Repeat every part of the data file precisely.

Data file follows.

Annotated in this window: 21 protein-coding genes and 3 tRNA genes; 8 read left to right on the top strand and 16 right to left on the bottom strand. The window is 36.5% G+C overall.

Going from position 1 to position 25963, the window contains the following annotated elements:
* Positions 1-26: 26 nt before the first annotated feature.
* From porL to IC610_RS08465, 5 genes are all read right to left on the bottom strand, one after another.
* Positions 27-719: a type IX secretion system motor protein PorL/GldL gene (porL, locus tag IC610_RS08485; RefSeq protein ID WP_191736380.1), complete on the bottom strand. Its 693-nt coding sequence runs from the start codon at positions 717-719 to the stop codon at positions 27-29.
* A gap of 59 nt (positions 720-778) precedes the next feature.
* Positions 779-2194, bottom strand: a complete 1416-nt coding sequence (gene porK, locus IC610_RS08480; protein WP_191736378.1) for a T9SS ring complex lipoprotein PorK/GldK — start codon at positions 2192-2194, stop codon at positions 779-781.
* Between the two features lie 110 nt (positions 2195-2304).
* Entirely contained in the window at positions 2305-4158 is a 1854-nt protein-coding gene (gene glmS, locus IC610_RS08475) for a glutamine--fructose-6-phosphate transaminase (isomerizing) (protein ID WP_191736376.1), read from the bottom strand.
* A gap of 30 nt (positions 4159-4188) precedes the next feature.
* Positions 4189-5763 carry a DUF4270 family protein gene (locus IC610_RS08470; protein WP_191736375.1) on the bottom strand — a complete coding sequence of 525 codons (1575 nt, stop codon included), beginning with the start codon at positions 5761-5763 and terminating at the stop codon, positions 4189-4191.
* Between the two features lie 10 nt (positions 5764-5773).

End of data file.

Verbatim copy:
Annotated in this window: 21 protein-coding genes and 3 tRNA genes; 8 read left to right on the top strand and 16 right to left on the bottom strand. The window is 36.5% G+C overall.

Going from position 1 to position 25963, the window contains the following annotated elements:
* Positions 1-26: 26 nt before the first annotated feature.
* From porL to IC610_RS08465, 5 genes are all read right to left on the bottom strand, one after another.
* Positions 27-719: a type IX secretion system motor protein PorL/GldL gene (porL, locus tag IC610_RS08485; RefSeq protein ID WP_191736380.1), complete on the bottom strand. Its 693-nt coding sequence runs from the start codon at positions 717-719 to the stop codon at positions 27-29.
* A gap of 59 nt (positions 720-778) precedes the next feature.
* Positions 779-2194, bottom strand: a complete 1416-nt coding sequence (gene porK, locus IC610_RS08480; protein WP_191736378.1) for a T9SS ring complex lipoprotein PorK/GldK — start codon at positions 2192-2194, stop codon at positions 779-781.
* Between the two features lie 110 nt (positions 2195-2304).
* Entirely contained in the window at positions 2305-4158 is a 1854-nt protein-coding gene (gene glmS, locus IC610_RS08475) for a glutamine--fructose-6-phosphate transaminase (isomerizing) (protein ID WP_191736376.1), read from the bottom strand.
* A gap of 30 nt (positions 4159-4188) precedes the next feature.
* Positions 4189-5763 carry a DUF4270 family protein gene (locus IC610_RS08470; protein WP_191736375.1) on the bottom strand — a complete coding sequence of 525 codons (1575 nt, stop codon included), beginning with the start codon at positions 5761-5763 and terminating at the stop codon, positions 4189-4191.
* Between the two features lie 10 nt (positions 5764-5773).